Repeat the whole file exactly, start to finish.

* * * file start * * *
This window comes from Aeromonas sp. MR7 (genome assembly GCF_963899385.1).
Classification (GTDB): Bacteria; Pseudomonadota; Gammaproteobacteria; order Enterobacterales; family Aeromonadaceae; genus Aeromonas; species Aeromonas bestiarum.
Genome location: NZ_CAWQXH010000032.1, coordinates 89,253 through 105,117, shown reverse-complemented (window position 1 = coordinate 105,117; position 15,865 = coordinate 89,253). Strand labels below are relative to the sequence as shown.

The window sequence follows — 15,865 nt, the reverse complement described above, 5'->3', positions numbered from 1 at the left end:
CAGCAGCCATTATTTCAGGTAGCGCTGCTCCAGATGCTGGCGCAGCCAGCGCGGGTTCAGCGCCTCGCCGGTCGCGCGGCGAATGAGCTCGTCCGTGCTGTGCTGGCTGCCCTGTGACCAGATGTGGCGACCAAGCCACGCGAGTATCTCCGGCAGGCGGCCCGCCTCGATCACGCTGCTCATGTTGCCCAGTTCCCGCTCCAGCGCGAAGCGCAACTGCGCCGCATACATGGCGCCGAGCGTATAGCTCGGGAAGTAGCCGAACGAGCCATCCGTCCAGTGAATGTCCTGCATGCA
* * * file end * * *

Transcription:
This window comes from Aeromonas sp. MR7 (genome assembly GCF_963899385.1).
Classification (GTDB): Bacteria; Pseudomonadota; Gammaproteobacteria; order Enterobacterales; family Aeromonadaceae; genus Aeromonas; species Aeromonas bestiarum.
Genome location: NZ_CAWQXH010000032.1, coordinates 89,253 through 105,117, shown reverse-complemented (window position 1 = coordinate 105,117; position 15,865 = coordinate 89,253). Strand labels below are relative to the sequence as shown.

The window sequence follows — 15,865 nt, the reverse complement described above, 5'->3', positions numbered from 1 at the left end:
CAGCAGCCATTATTTCAGGTAGCGCTGCTCCAGATGCTGGCGCAGCCAGCGCGGGTTCAGCGCCTCGCCGGTCGCGCGGCGAATGAGCTCGTCCGTGCTGTGCTGGCTGCCCTGTGACCAGATGTGGCGACCAAGCCACGCGAGTATCTCCGGCAGGCGGCCCGCCTCGATCACGCTGCTCATGTTGCCCAGTTCCCGCTCCAGCGCGAAGCGCAACTGCGCCGCATACATGGCGCCGAGCGTATAGCTCGGGAAGTAGCCGAACGAGCCATCCGTCCAGTGAATGTCCTGCATGCA